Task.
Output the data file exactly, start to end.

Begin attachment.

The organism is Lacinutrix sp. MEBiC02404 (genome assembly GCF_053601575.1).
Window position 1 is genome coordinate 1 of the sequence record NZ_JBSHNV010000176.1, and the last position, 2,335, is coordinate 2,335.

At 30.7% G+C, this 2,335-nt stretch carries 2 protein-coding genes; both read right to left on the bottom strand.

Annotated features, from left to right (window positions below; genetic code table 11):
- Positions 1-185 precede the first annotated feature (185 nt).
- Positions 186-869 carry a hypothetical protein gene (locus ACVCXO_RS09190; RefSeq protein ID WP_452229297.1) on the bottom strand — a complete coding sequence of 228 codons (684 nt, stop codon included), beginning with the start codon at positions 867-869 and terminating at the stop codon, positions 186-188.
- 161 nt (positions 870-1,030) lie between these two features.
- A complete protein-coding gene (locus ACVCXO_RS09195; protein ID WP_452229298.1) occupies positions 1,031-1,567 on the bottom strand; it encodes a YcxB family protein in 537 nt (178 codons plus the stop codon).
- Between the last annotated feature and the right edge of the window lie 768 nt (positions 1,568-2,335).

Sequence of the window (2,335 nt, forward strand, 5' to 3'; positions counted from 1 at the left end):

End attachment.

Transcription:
The organism is Lacinutrix sp. MEBiC02404 (genome assembly GCF_053601575.1).
Window position 1 is genome coordinate 1 of the sequence record NZ_JBSHNV010000176.1, and the last position, 2,335, is coordinate 2,335.

At 30.7% G+C, this 2,335-nt stretch carries 2 protein-coding genes; both read right to left on the bottom strand.

Annotated features, from left to right (window positions below; genetic code table 11):
- Positions 1-185 precede the first annotated feature (185 nt).
- Positions 186-869 carry a hypothetical protein gene (locus ACVCXO_RS09190; RefSeq protein ID WP_452229297.1) on the bottom strand — a complete coding sequence of 228 codons (684 nt, stop codon included), beginning with the start codon at positions 867-869 and terminating at the stop codon, positions 186-188.
- 161 nt (positions 870-1,030) lie between these two features.
- A complete protein-coding gene (locus ACVCXO_RS09195; protein ID WP_452229298.1) occupies positions 1,031-1,567 on the bottom strand; it encodes a YcxB family protein in 537 nt (178 codons plus the stop codon).
- Between the last annotated feature and the right edge of the window lie 768 nt (positions 1,568-2,335).

Sequence of the window (2,335 nt, forward strand, 5' to 3'; positions counted from 1 at the left end):